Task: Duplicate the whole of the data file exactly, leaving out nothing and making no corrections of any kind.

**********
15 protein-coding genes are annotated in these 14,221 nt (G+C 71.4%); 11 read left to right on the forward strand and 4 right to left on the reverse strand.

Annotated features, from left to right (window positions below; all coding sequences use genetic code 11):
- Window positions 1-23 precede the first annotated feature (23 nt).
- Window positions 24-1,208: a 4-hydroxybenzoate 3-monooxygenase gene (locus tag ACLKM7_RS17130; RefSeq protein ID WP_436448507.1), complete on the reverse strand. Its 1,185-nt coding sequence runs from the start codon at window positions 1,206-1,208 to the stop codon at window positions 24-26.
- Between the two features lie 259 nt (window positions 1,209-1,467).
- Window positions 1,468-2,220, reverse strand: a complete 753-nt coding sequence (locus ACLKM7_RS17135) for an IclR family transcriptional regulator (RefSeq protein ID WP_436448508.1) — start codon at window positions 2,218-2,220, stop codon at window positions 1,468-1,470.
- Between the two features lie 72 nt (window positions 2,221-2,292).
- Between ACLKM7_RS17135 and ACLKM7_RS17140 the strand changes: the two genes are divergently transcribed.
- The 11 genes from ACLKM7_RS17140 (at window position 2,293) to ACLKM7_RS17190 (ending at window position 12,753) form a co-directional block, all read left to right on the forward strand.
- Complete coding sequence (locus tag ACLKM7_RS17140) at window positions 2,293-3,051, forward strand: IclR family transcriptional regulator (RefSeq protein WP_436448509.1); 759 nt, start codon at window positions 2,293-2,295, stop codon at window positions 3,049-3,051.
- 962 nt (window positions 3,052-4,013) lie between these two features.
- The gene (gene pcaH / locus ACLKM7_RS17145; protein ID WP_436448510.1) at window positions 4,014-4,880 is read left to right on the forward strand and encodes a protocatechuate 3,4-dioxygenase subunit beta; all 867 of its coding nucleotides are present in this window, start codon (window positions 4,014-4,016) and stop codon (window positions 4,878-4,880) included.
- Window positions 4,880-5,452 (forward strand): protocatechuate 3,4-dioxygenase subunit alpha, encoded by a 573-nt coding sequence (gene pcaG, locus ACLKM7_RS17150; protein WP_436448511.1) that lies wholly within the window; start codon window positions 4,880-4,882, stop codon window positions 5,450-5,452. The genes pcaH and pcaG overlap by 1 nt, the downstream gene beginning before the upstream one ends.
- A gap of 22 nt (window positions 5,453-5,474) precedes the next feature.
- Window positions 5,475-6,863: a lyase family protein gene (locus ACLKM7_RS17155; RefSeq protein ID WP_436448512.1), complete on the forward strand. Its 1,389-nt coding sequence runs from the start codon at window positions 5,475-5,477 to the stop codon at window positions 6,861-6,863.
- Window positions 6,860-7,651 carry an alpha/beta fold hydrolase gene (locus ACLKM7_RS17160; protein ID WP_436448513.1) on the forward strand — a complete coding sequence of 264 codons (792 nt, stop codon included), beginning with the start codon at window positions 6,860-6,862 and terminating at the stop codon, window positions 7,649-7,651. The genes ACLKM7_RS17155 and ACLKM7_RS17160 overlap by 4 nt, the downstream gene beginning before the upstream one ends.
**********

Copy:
15 protein-coding genes are annotated in these 14,221 nt (G+C 71.4%); 11 read left to right on the forward strand and 4 right to left on the reverse strand.

Annotated features, from left to right (window positions below; all coding sequences use genetic code 11):
- Window positions 1-23 precede the first annotated feature (23 nt).
- Window positions 24-1,208: a 4-hydroxybenzoate 3-monooxygenase gene (locus tag ACLKM7_RS17130; RefSeq protein ID WP_436448507.1), complete on the reverse strand. Its 1,185-nt coding sequence runs from the start codon at window positions 1,206-1,208 to the stop codon at window positions 24-26.
- Between the two features lie 259 nt (window positions 1,209-1,467).
- Window positions 1,468-2,220, reverse strand: a complete 753-nt coding sequence (locus ACLKM7_RS17135) for an IclR family transcriptional regulator (RefSeq protein ID WP_436448508.1) — start codon at window positions 2,218-2,220, stop codon at window positions 1,468-1,470.
- Between the two features lie 72 nt (window positions 2,221-2,292).
- Between ACLKM7_RS17135 and ACLKM7_RS17140 the strand changes: the two genes are divergently transcribed.
- The 11 genes from ACLKM7_RS17140 (at window position 2,293) to ACLKM7_RS17190 (ending at window position 12,753) form a co-directional block, all read left to right on the forward strand.
- Complete coding sequence (locus tag ACLKM7_RS17140) at window positions 2,293-3,051, forward strand: IclR family transcriptional regulator (RefSeq protein WP_436448509.1); 759 nt, start codon at window positions 2,293-2,295, stop codon at window positions 3,049-3,051.
- 962 nt (window positions 3,052-4,013) lie between these two features.
- The gene (gene pcaH / locus ACLKM7_RS17145; protein ID WP_436448510.1) at window positions 4,014-4,880 is read left to right on the forward strand and encodes a protocatechuate 3,4-dioxygenase subunit beta; all 867 of its coding nucleotides are present in this window, start codon (window positions 4,014-4,016) and stop codon (window positions 4,878-4,880) included.
- Window positions 4,880-5,452 (forward strand): protocatechuate 3,4-dioxygenase subunit alpha, encoded by a 573-nt coding sequence (gene pcaG, locus ACLKM7_RS17150; protein WP_436448511.1) that lies wholly within the window; start codon window positions 4,880-4,882, stop codon window positions 5,450-5,452. The genes pcaH and pcaG overlap by 1 nt, the downstream gene beginning before the upstream one ends.
- A gap of 22 nt (window positions 5,453-5,474) precedes the next feature.
- Window positions 5,475-6,863: a lyase family protein gene (locus ACLKM7_RS17155; RefSeq protein ID WP_436448512.1), complete on the forward strand. Its 1,389-nt coding sequence runs from the start codon at window positions 5,475-5,477 to the stop codon at window positions 6,861-6,863.
- Window positions 6,860-7,651 carry an alpha/beta fold hydrolase gene (locus ACLKM7_RS17160; protein ID WP_436448513.1) on the forward strand — a complete coding sequence of 264 codons (792 nt, stop codon included), beginning with the start codon at window positions 6,860-6,862 and terminating at the stop codon, window positions 7,649-7,651. The genes ACLKM7_RS17155 and ACLKM7_RS17160 overlap by 4 nt, the downstream gene beginning before the upstream one ends.